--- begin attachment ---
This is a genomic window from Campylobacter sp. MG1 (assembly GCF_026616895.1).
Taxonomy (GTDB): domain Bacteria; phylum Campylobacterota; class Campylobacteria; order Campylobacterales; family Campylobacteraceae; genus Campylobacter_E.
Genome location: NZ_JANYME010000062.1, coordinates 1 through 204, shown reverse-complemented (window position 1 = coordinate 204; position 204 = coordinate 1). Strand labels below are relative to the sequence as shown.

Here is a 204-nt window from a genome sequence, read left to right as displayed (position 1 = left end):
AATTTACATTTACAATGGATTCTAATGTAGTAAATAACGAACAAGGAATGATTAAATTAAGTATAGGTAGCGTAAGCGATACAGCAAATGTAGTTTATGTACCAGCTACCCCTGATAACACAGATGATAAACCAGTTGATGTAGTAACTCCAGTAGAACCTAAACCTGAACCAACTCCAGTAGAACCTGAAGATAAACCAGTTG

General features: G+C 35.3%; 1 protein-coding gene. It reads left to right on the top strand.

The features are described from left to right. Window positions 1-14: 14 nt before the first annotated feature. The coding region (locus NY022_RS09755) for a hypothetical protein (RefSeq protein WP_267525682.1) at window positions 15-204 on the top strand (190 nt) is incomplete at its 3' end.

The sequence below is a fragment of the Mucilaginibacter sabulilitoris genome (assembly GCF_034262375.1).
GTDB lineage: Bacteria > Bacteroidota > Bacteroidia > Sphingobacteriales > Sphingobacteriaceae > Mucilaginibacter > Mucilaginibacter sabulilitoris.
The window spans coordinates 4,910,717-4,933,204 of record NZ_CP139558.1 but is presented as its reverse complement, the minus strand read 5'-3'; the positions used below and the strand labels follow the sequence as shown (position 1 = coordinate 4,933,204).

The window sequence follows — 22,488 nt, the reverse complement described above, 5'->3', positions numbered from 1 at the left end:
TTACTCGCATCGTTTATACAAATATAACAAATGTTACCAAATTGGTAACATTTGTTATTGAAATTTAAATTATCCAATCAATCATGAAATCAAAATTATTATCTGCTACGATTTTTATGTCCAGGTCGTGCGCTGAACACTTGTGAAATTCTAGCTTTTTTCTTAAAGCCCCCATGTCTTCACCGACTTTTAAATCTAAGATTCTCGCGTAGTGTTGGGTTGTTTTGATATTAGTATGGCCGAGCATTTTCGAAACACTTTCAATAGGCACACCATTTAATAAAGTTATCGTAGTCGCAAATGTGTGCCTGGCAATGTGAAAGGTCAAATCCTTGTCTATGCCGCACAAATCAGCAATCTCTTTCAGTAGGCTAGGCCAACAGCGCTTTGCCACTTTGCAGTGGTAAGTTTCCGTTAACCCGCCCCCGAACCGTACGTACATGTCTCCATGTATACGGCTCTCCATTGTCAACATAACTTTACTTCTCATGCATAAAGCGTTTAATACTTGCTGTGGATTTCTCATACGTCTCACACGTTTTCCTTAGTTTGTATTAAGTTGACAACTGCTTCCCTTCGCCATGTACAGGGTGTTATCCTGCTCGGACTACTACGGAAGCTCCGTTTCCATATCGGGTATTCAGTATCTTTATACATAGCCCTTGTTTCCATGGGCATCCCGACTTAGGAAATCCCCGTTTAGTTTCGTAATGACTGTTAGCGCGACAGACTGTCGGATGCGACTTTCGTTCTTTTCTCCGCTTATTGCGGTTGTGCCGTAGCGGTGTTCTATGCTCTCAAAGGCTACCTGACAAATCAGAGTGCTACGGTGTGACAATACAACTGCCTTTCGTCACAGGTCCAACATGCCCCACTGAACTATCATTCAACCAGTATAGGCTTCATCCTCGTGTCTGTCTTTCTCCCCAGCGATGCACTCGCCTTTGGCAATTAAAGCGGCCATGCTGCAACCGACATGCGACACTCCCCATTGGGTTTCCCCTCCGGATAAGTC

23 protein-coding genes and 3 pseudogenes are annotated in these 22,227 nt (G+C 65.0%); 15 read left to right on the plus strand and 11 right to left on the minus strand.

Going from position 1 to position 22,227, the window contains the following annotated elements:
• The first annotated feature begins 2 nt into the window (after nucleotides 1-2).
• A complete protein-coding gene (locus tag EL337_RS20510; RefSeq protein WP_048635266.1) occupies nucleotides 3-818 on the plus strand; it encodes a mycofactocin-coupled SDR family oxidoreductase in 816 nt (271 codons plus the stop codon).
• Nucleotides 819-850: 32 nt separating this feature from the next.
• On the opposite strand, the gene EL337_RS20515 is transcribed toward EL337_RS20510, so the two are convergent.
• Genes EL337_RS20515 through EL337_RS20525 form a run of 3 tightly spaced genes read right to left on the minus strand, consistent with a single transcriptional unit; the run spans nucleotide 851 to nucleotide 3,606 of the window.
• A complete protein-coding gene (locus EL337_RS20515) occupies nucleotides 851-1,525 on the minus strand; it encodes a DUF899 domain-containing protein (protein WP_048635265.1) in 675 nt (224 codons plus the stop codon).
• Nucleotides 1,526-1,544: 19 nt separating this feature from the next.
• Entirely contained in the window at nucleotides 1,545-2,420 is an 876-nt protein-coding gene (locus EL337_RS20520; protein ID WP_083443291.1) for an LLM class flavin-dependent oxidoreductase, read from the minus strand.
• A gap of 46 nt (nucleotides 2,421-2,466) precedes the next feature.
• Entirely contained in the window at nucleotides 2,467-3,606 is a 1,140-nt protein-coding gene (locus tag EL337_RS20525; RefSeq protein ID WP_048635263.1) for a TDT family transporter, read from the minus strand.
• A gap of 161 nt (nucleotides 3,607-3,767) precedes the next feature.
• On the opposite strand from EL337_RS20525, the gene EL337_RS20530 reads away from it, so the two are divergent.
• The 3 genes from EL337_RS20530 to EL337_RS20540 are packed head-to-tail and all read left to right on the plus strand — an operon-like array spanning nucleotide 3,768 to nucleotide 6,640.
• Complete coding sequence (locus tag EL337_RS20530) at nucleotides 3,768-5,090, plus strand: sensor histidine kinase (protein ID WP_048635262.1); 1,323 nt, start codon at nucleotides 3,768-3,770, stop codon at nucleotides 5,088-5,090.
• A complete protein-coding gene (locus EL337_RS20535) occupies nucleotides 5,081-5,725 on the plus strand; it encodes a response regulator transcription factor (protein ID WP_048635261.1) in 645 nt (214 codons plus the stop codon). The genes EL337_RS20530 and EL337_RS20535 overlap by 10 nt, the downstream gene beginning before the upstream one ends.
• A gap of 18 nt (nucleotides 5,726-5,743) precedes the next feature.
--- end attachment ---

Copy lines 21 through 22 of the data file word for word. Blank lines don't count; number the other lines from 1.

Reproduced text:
• Nucleotides 1,526-1,544: 19 nt separating this feature from the next.
• Entirely contained in the window at nucleotides 1,545-2,420 is an 876-nt protein-coding gene (locus EL337_RS20520; protein ID WP_083443291.1) for an LLM class flavin-dependent oxidoreductase, read from the minus strand.